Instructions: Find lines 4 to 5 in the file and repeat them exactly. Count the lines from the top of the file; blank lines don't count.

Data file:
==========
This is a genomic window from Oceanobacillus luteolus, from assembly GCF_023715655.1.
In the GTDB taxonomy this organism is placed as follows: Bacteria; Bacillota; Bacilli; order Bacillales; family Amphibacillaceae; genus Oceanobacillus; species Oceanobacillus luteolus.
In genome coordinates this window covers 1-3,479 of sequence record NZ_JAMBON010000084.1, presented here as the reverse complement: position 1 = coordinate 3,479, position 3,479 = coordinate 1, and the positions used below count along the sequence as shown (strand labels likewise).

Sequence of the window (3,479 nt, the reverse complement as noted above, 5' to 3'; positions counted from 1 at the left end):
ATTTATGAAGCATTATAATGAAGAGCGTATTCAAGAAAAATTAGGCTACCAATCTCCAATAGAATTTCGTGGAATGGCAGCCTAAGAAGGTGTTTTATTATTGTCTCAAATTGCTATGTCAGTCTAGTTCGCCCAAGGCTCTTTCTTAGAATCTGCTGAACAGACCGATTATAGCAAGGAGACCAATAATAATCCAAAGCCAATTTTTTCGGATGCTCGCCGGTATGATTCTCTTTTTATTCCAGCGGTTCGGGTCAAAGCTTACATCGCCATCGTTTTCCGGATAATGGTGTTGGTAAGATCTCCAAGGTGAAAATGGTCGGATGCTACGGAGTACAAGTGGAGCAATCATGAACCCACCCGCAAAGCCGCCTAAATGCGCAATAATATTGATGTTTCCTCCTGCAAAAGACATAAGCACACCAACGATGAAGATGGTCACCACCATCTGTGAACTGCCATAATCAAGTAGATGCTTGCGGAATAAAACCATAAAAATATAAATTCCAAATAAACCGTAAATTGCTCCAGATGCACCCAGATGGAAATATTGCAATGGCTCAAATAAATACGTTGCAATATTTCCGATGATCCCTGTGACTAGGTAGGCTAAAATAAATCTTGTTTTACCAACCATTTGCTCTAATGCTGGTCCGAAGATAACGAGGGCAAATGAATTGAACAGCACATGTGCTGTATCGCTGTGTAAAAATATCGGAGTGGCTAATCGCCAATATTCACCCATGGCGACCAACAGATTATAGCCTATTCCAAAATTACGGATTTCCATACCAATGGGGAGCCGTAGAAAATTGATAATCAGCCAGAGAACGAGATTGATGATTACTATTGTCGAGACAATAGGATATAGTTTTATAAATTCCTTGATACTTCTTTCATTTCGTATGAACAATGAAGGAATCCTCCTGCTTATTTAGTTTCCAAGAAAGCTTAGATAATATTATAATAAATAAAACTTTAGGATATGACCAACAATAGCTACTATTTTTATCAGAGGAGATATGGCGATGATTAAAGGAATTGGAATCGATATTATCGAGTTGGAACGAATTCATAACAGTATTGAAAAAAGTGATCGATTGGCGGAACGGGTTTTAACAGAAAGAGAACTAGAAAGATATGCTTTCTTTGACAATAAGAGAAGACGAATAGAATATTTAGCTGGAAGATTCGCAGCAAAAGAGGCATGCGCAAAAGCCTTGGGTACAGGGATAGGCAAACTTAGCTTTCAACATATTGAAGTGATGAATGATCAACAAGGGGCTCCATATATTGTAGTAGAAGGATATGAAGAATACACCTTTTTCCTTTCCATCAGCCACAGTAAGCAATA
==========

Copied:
Sequence of the window (3,479 nt, the reverse complement as noted above, 5' to 3'; positions counted from 1 at the left end):
ATTTATGAAGCATTATAATGAAGAGCGTATTCAAGAAAAATTAGGCTACCAATCTCCAATAGAATTTCGTGGAATGGCAGCCTAAGAAGGTGTTTTATTATTGTCTCAAATTGCTATGTCAGTCTAGTTCGCCCAAGGCTCTTTCTTAGAATCTGCTGAACAGACCGATTATAGCAAGGAGACCAATAATAATCCAAAGCCAATTTTTTCGGATGCTCGCCGGTATGATTCTCTTTTTATTCCAGCGGTTCGGGTCAAAGCTTACATCGCCATCGTTTTCCGGATAATGGTGTTGGTAAGATCTCCAAGGTGAAAATGGTCGGATGCTACGGAGTACAAGTGGAGCAATCATGAACCCACCCGCAAAGCCGCCTAAATGCGCAATAATATTGATGTTTCCTCCTGCAAAAGACATAAGCACACCAACGATGAAGATGGTCACCACCATCTGTGAACTGCCATAATCAAGTAGATGCTTGCGGAATAAAACCATAAAAATATAAATTCCAAATAAACCGTAAATTGCTCCAGATGCACCCAGATGGAAATATTGCAATGGCTCAAATAAATACGTTGCAATATTTCCGATGATCCCTGTGACTAGGTAGGCTAAAATAAATCTTGTTTTACCAACCATTTGCTCTAATGCTGGTCCGAAGATAACGAGGGCAAATGAATTGAACAGCACATGTGCTGTATCGCTGTGTAAAAATATCGGAGTGGCTAATCGCCAATATTCACCCATGGCGACCAACAGATTATAGCCTATTCCAAAATTACGGATTTCCATACCAATGGGGAGCCGTAGAAAATTGATAATCAGCCAGAGAACGAGATTGATGATTACTATTGTCGAGACAATAGGATATAGTTTTATAAATTCCTTGATACTTCTTTCATTTCGTATGAACAATGAAGGAATCCTCCTGCTTATTTAGTTTCCAAGAAAGCTTAGATAATATTATAATAAATAAAACTTTAGGATATGACCAACAATAGCTACTATTTTTATCAGAGGAGATATGGCGATGATTAAAGGAATTGGAATCGATATTATCGAGTTGGAACGAATTCATAACAGTATTGAAAAAAGTGATCGATTGGCGGAACGGGTTTTAACAGAAAGAGAACTAGAAAGATATGCTTTCTTTGACAATAAGAGAAGACGAATAGAATATTTAGCTGGAAGATTCGCAGCAAAAGAGGCATGCGCAAAAGCCTTGGGTACAGGGATAGGCAAACTTAGCTTTCAACATATTGAAGTGATGAATGATCAACAAGGGGCTCCATATATTGTAGTAGAAGGATATGAAGAATACACCTTTTTCCTTTCCATCAGCCACAGTAAGCAATA